I know the carb values for most things because I’ve had Type 1 for years. I gradually remembered them :) I occasionally need to look up unusual fruits or pulses nuts (because nuts are normally ‘free’ but when I use a substantial quantity the carbs need to be counted). In recipes, it’s usually the basic carbs like potatoes, rice, flour, etc so that makes adding up the total carbs fairly easy. I work Out the carbs per MY serving and write that down eg : 1/6 = 35g carbs.

If I make a high carb item like a cake, I usually choose how many carbs I think I should eat (rather than the enormous slab of cake I want!) and then work out what fraction of the cake or dessert I can have for those carbs eg 1/10= 40g carbs or whatever.

You don’t necessarily have to spoon out equally but it’s easier to do it that way. If you can’t spoon, then serving your portion first eg diving up a cottage pie so you can take 1/6 out for you, or weighing yours is best. For things like pasta where my ex had more than me, I’d weigh my pasta and put that on my plate first, then serve up his and the children's portions giving them whatever amount each needed.

It sounds a faff but it becomes a habit and is easy.
 

trophywench

Well-Known Member
Relationship to Diabetes
Type 1
For things such as rice or pasta or mashed spuds, I looked up the carb value of it (cooked) per 100g, then dolloped out my portion using whichever poon I normally use to serve it onto the plate I'd already weighed, so the difference was the weight of one spoonful of X. Then work out the carb value of one spoonful of it. Hence I can have 2.5 spoons of either pasta or rice, but less than 1 of mash, without overwhelming myself with carbs.
 

Inka

Well-Known Member
Relationship to Diabetes
Type 1
Interesting @trophywench Mashed potato is one of the very few foods I do by eye. I choose a 30, 40 or 50 (rare) g carb portion and dollop out the correct amount for my chosen carb portion, judging by eye. When I was pregnant, I craved enormous platefuls of mashed potato and it was a nuisance because a ‘proper’ serving always has more carbs than you’d think. I should have tried your method!

Rice I do 3 tablespoons (flattish) is 10g carbs. Pasta I weigh my portion as I’ve worked out how much cooked weight is how many carbs. I did this by cooking the 50g dry weight my leaflet told me was 35g carbs, then weighing its cooked weight (it just under doubles in weight). I then worked out how many grammes of cooked pasta equalled 5g carbs, which gave me the flexibility to vary my portion (although I generally just stick to the same amount).

We should all be mathematical geniuses with all this calculation! :D
 
Last edited:

SB2015

Forum Host
Relationship to Diabetes
Type 1
if weighed and cooked my own individual meal alongside families would have been great but who goes that far to control diabeties???
We weigh and calculate for each meal. But there are only two of us, and it is easy to estimate half the meal, or more often a quarter as we often cook double and freeze half, with a label stating the carbs. Each to our own.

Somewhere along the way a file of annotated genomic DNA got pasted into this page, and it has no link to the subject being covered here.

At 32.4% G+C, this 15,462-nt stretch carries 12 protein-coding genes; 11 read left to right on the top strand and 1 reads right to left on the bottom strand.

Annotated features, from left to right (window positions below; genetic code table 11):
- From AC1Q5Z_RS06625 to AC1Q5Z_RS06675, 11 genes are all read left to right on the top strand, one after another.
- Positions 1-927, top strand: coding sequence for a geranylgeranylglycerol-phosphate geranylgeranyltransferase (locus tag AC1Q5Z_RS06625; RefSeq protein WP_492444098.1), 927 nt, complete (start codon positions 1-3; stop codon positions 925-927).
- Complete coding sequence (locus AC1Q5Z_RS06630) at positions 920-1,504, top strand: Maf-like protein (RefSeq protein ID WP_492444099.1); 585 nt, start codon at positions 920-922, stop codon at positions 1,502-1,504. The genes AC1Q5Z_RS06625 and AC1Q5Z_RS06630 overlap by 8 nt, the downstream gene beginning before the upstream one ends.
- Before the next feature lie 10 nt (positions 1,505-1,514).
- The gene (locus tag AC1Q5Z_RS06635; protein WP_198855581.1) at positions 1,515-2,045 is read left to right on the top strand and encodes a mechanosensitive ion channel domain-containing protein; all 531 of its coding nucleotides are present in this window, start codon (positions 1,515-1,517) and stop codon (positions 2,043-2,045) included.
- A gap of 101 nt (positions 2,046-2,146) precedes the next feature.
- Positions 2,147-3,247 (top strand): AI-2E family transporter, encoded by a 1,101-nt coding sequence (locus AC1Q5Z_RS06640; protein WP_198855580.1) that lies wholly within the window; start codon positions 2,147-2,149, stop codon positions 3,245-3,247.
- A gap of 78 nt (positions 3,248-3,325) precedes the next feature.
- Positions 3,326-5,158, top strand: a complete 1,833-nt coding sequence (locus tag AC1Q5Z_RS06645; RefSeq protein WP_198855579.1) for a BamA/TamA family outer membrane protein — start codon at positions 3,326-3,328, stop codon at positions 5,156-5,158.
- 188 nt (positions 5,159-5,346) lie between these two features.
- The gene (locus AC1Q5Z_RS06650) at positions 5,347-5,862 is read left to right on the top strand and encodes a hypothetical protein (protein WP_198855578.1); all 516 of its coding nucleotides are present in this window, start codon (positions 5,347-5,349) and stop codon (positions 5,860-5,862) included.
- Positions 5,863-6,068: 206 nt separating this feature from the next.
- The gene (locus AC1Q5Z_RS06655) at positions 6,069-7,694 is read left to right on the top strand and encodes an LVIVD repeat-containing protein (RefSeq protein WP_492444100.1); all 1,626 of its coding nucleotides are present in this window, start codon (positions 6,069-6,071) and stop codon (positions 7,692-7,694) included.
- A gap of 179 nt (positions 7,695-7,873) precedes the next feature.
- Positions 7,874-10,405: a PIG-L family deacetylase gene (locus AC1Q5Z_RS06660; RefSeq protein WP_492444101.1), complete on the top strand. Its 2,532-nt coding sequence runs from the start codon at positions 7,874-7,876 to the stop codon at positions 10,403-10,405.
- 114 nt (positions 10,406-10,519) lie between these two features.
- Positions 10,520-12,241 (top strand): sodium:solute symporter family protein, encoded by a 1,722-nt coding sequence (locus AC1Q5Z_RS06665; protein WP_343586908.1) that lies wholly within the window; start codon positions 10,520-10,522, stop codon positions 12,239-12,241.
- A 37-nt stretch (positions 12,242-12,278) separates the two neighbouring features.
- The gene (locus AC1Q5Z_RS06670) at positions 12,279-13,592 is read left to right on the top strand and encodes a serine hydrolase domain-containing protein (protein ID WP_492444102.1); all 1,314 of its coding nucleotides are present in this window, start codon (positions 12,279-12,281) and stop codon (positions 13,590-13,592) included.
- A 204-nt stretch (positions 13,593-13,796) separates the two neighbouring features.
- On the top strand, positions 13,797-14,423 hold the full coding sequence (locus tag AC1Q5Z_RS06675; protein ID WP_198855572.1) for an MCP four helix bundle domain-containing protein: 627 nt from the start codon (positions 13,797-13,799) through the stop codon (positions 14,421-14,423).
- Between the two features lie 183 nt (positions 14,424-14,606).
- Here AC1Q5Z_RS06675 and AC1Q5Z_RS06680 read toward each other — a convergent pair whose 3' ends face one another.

You could inject a base amount before the meal which is a bit less than the share of the meal, and then add in a bit more insulin if you feel that you have exceeded this. I do this if it is my OH’s week to cook, as there is sometimes a bit of a delay, and some carbs get forgotten. I whack in enough insulin for 20g about 15 min before my meal (which allows a fudge of 15 min delay, and a probable extra 10g to add in after) and then add in the extra if needed with a reduction for the walk we usually do. I guess it sounds like a lot of hassle but I have just got used to it now and it works for me. You just have to decide how tight you want to be in carb calculations.

Just another thought, I have to deal with curry very differently. I split my dose for these as I know that the carbs will be released more slowly.
 

honeybee

Member
Relationship to Diabetes
Type 1
I do hate maths. It took me 3 times to do GCSE, it’s never been my forte’this might take me some time to process!
 

trophywench

Well-Known Member
Relationship to Diabetes
Type 1
Most mobile phones have a calculator function on them somewhere, if you don't happen to have a forgotten old thing lurking in a drawer somewhere - I couldn't have managed without same, even though I can do long multiplication and division if I write it down, just takes too flippin long though when what you want is your dinner!
 

everydayupsanddowns

Administrator
Staff member
Relationship to Diabetes
Type 1
Another complication might be that you allowEd full carb value for pulses @honeybee - it’s hard to suggest rules of thumb, because people’s responses to food are very different, but a DSN once suggested that I only ever count pulses as half their carb value, because of the way the carbs are bound in pulses (I have a complicated link somewhere about exactly what is involved if you are interested!)

I used to really like ‘Cook and count carbs’ which is no longer available but allowed you to construct a recipe and divide it into portions with a carb count.

Most of my cooking is based on ‘total meal is approx’ as then dividing by 3, but to be honest I am not scrupulous with all the micro ingredients, and mostly only count major carb sources, then round up or down.

Plus there’s a good degree of guesstimating in my approach!
 

trophywench

Well-Known Member
Relationship to Diabetes
Type 1
Your level of guesstimation is obviously a damn sight better than mine Mike - I was utterly gobsmacked the first time I ever saw you publish your SD. This last week mine's been 3.6, Friday it was 5.6, another day 5.4 but two other days 2 or 2 point something - just always vague. Next week it'll be totally different - never ever in my whole life any partic flippin consistency.